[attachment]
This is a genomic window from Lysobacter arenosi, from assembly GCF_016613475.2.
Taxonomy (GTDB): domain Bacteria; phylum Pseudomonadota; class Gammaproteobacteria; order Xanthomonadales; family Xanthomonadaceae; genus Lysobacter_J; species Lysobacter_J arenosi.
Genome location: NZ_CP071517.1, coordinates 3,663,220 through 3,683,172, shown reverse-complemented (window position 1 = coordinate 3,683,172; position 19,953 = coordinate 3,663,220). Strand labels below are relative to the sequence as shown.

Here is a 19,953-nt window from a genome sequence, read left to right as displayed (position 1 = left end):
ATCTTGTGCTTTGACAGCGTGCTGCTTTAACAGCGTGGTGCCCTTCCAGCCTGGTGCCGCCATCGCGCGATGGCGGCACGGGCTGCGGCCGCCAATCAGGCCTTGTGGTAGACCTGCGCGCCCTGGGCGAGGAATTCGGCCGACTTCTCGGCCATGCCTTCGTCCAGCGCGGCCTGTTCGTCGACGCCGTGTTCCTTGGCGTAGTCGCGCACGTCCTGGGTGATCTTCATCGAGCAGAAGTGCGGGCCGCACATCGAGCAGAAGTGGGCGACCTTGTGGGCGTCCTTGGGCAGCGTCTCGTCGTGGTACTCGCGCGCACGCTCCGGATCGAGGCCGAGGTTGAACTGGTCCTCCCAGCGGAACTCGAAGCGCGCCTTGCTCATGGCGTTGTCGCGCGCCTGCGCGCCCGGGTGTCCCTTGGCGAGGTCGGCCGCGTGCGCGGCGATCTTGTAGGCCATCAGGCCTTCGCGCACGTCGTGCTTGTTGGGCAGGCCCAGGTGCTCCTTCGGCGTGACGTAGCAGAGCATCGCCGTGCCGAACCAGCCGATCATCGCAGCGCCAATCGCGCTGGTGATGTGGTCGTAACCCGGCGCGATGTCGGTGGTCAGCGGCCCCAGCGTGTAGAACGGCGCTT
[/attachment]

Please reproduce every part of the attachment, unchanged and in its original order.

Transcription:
This is a genomic window from Lysobacter arenosi, from assembly GCF_016613475.2.
Taxonomy (GTDB): domain Bacteria; phylum Pseudomonadota; class Gammaproteobacteria; order Xanthomonadales; family Xanthomonadaceae; genus Lysobacter_J; species Lysobacter_J arenosi.
Genome location: NZ_CP071517.1, coordinates 3,663,220 through 3,683,172, shown reverse-complemented (window position 1 = coordinate 3,683,172; position 19,953 = coordinate 3,663,220). Strand labels below are relative to the sequence as shown.

Here is a 19,953-nt window from a genome sequence, read left to right as displayed (position 1 = left end):
ATCTTGTGCTTTGACAGCGTGCTGCTTTAACAGCGTGGTGCCCTTCCAGCCTGGTGCCGCCATCGCGCGATGGCGGCACGGGCTGCGGCCGCCAATCAGGCCTTGTGGTAGACCTGCGCGCCCTGGGCGAGGAATTCGGCCGACTTCTCGGCCATGCCTTCGTCCAGCGCGGCCTGTTCGTCGACGCCGTGTTCCTTGGCGTAGTCGCGCACGTCCTGGGTGATCTTCATCGAGCAGAAGTGCGGGCCGCACATCGAGCAGAAGTGGGCGACCTTGTGGGCGTCCTTGGGCAGCGTCTCGTCGTGGTACTCGCGCGCACGCTCCGGATCGAGGCCGAGGTTGAACTGGTCCTCCCAGCGGAACTCGAAGCGCGCCTTGCTCATGGCGTTGTCGCGCGCCTGCGCGCCCGGGTGTCCCTTGGCGAGGTCGGCCGCGTGCGCGGCGATCTTGTAGGCCATCAGGCCTTCGCGCACGTCGTGCTTGTTGGGCAGGCCCAGGTGCTCCTTCGGCGTGACGTAGCAGAGCATCGCCGTGCCGAACCAGCCGATCATCGCAGCGCCAATCGCGCTGGTGATGTGGTCGTAACCCGGCGCGATGTCGGTGGTCAGCGGCCCCAGCGTGTAGAACGGCGCTT